Once she gets involved, things have gotten downright ugly and generally frightening.  She uses enchanted (possibly mechanical) puppets and dolls.  She has some minor talent in illusion, directed at changing the appearance of her dolls and occasionally herself.  Her specialty is mimicking children, although she has been known to copy adults.  She is a seemingly young, very beautiful woman, and is not above seducing people when there's a need for it.  She is also a very skilled actress.   She is very cynical, and tends to be irritated by the Storyteller's optimism and naivity.  (The Storyteller, by the way, is very much in love with her, although she has yet to return the emotion.)  Her puppets serve many purposes: seeming to be ghosts, still living people from a target's past, and if necessary, copying someone should it be too dangerous for that person to actually be present.
An example:  While the troupe was working on a target, they were posing as members of a caravan he was part of.  This person had brutally killed several people.  One night, he killed what appeared to be a small child who was a friend of his.  (This was part of the master plan of the troupe.)  However, since the troupe will not endanger innocents if they can help it, what was actually attacked was one of the Puppet Mistress's dolls, spelled to look like the child.  The real child was kept safely occupied out of harm's way by another member of the troupe.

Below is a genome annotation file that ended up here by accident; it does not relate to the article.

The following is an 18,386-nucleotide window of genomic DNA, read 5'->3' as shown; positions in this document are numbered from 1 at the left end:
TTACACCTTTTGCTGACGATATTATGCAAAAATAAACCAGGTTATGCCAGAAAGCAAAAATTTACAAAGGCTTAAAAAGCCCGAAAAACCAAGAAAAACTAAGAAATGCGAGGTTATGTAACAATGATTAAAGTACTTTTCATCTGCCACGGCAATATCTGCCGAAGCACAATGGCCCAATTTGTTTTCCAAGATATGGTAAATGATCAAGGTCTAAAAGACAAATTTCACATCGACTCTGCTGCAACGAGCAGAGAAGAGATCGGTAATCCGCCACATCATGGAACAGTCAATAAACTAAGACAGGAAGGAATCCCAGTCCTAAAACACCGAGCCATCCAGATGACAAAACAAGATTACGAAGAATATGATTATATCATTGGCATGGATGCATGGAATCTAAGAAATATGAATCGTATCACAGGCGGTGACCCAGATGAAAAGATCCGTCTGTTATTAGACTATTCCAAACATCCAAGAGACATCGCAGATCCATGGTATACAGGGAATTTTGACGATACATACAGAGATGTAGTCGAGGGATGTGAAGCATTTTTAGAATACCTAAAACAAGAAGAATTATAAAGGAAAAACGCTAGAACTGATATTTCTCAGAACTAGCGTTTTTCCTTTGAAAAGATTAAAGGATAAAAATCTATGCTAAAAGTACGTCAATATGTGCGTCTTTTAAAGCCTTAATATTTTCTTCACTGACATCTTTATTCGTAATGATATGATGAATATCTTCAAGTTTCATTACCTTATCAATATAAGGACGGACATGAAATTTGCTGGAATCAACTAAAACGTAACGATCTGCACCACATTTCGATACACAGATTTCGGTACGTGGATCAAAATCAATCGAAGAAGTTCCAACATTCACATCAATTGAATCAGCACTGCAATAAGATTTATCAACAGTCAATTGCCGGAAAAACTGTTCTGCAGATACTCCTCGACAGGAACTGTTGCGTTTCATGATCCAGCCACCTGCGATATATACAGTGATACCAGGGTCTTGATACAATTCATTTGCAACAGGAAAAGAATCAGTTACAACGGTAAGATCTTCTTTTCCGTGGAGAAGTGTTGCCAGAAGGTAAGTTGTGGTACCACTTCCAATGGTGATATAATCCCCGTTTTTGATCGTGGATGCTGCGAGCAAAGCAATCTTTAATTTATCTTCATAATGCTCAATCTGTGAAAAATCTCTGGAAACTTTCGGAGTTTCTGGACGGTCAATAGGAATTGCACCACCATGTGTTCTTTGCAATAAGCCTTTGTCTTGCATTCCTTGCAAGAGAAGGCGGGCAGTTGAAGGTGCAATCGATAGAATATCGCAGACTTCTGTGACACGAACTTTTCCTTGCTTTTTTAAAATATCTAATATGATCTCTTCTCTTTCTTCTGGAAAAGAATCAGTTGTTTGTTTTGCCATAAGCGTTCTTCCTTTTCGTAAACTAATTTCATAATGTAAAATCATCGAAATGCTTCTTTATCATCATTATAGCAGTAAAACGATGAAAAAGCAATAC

In another instance, the target was a fellow who had killed his employer's young adopted son in a jealous rage.  The Puppet Mistress made one of her puppets look like the boy's ghost, as part of the planned punishment.

Ria Hawk:
He is the brute force of the troupe.  In his natural form, he is a big, hulking, animalistic, and slightly ugly fellow.  However, he can change his shape to whatever he wants.  It remains to be seen yet if he can actually be harmed by physical means.  He usually plays many parts in a single job.  His roles have ranged from people from a target's past, to providing a convenient distraction, to appearing to be a credible threat.  He also does any required heavy physical work (heavy lifting, bashing, etc.)  He has a slightly cynical outlook, and a definitely sarcastic sense of humor.  He seems to be perpetually amused by the rest of the troupe.
An example:  On one job it became necessary to finish up with a target in public.  The catalyst for this was the appearance of a certain person, so he changed his shape to look like her.  
In another case, he played the part of a threat in a carefully scripted scene in order to scare the target into thinking about his situation.

Ria Hawk: